I can strongly recommend Defence of Duffer's Drift, which is available free in many places. It's basically "how to defend a river crossing with British riflemen during the Boer War." Though you should be aware it is of its time in terms of racist assumptions - for example the officer is expected to impress local natives as labor. Basically, it is a series of "dreams" in which the protagonist repeatedly fails his mission, but learns new lessons each time, modifies his plans to suit, and ultimately succeeds. You end up with 22 "axioms" to consider.

Duffer's Drift has many imitators - there is also Attack on Booby's Bluffs (set in WWI with an American infantry battalion and support), Defense of Bowler Bridge (defending a river crossing in the '30s against armored cars) and Defense of Hill 781 (US combined tactics, circa 1980).

There are plenty of official tactical manuals available free online, particularly WWII and modern US Army ones. A fine general manual still used today is the 1940 Marine Corps Small Wars Manual.

Most historical wargames give good overviews for their periods.

And pretty much any Osprey book will go into surprising detail on its subject.

Guest 12th Jan 2021, 8:50 PM edit delete reply
I ran a number of freestyle Warhammer 40K RPGs online where the PCs were Imperial Guardsmen. About half the players were serving US Army personnel, and they had plenty of thoughts about how to handle my challenges.

I later played as XO and later commander of a squad in similar games, and got reamed by one of my squadmates (a serving officer) for really poor moves like:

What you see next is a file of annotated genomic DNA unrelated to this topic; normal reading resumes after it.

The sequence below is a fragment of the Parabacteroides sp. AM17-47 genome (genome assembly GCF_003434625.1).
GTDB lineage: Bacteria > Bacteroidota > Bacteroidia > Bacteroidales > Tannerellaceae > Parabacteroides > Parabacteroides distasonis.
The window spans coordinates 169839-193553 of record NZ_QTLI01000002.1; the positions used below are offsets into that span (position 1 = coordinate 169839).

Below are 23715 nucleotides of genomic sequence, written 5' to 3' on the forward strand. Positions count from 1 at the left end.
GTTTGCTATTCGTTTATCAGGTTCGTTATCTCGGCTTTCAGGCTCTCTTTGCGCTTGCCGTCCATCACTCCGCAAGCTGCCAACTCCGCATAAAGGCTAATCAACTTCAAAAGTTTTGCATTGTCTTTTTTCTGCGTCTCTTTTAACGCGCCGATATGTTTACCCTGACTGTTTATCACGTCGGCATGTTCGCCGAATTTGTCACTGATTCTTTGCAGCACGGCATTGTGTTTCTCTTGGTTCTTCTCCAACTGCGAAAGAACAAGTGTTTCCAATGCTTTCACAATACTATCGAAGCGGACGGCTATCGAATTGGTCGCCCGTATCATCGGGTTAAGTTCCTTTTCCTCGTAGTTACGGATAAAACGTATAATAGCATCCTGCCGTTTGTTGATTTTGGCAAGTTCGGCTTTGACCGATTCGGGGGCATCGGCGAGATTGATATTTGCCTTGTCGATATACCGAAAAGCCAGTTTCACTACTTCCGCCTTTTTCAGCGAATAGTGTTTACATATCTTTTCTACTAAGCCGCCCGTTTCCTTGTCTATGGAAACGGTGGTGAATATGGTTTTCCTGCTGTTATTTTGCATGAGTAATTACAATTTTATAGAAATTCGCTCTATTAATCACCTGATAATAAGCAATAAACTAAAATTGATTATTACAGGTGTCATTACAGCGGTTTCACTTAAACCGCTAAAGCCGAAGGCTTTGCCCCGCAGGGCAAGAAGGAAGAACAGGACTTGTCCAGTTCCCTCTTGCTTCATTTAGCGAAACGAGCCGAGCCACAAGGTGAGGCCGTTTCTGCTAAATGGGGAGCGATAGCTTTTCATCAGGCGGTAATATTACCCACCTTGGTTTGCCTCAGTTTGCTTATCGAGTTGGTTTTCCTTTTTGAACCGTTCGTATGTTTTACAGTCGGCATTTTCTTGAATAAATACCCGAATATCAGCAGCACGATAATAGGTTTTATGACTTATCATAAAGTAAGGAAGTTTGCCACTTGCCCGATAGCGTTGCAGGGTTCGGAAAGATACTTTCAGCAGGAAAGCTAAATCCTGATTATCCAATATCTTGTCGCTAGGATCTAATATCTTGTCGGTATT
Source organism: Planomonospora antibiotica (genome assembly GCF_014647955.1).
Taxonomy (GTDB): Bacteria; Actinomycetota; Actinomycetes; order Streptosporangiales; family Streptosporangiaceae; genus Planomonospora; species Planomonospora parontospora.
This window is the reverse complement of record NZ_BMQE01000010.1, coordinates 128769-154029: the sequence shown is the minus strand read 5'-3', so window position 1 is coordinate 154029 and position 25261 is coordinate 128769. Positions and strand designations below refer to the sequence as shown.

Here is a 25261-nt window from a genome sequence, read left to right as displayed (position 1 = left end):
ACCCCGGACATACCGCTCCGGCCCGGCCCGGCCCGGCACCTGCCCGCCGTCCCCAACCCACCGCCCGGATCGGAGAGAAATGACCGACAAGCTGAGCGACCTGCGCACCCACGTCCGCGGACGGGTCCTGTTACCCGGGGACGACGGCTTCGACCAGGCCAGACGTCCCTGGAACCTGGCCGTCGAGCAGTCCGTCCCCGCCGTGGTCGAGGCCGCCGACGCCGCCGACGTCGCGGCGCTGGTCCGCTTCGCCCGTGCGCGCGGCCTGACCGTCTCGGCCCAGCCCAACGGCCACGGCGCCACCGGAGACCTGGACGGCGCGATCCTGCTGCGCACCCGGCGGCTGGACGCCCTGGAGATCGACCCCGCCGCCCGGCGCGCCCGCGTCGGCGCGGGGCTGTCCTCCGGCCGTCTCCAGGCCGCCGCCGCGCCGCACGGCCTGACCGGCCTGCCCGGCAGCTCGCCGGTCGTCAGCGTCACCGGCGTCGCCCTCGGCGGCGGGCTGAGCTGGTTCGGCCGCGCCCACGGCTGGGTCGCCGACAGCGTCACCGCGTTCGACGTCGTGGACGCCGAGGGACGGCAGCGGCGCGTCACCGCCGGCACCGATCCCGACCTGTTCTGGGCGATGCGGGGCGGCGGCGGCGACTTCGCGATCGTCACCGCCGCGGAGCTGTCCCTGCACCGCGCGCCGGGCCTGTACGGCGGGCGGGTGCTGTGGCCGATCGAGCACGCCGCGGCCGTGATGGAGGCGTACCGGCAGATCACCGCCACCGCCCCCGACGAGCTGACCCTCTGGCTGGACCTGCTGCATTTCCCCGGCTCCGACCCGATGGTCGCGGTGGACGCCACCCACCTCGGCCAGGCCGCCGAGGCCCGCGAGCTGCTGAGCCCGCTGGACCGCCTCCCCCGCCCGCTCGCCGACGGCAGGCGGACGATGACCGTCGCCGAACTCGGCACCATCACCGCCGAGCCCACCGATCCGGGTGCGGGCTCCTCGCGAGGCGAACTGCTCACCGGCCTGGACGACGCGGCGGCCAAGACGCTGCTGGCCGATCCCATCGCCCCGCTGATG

- taking a prisoner without instruction, as this meant the enemy would be alerted to our presence,
- and NOT punching out one of my subordinates who left his lasgun safety off and nearly shot someone. (We were playing 40K Australians with poor discipline, but even my sergeant shouldn't have treated something like that cavalierly.)
Cliff_Robotnik 12th Jan 2021, 11:28 PM edit delete reply
The friend I oft mention in my sleep-deprivation fueled story times, Dave, is Military.

I've long since stopped trying to have enemies out-tactics him... He is also the one in my group to spend the second largest amounts of time lost in the catacombs of the dungeon known as "TV Tropes"(the Fool holding the top position is... Myself.), so he is about the no creative, and genre savvy player and 've ever had.

He also has a habit of adopting entire races of underprivileged sentient humanoids (Goblins, kobolds, kuo'toa, ect) and "uplifting" them to not be cannon fodder, and make something of their lives... So he would pretty much immediately start poking holes in the Changelings lifestyle and plan, pull out a three paragraph "Reason you suck and why you are failing your people" speech out of his ass, and stage a Coup against Chrysalis right there in the wedding chapel.

I know I talk about him a lot, but I've been playing TTRPGs with this group since we met on Warcraft 3, so I have a story for nearly every situation...

Also what Fluttershy's does there is a good example of how Dave would handle this particular battle... Cept he would pass his bluff check to not get found out immediately, and proceed to ensure the enemy hits itself more then the party...

This is why I don't give him changes to embody his favorite TF2 character any more...

Also, I now know how to breach/Enter a hostile building, as he follows THAT to the letter even in fantasy games...
Kereea 12th Jan 2021, 6:12 AM edit delete reply
We sorta had an inverse of this in the fight that TPK'd us in my recent group. The GM was really impressed with our ideas and how we managed to hang in there, it was just that the monster was designed for when we had a full time cleric with us (had to leave for family reasons) so being down a party member AND that member being the main healer (my Bard and the Blood Hunter could only backup heal) meant we were in BIG trouble going in. We got it down to under a hundred hit points (so a turn with the fighter would probably have wiped it) but just couldn't seal the deal.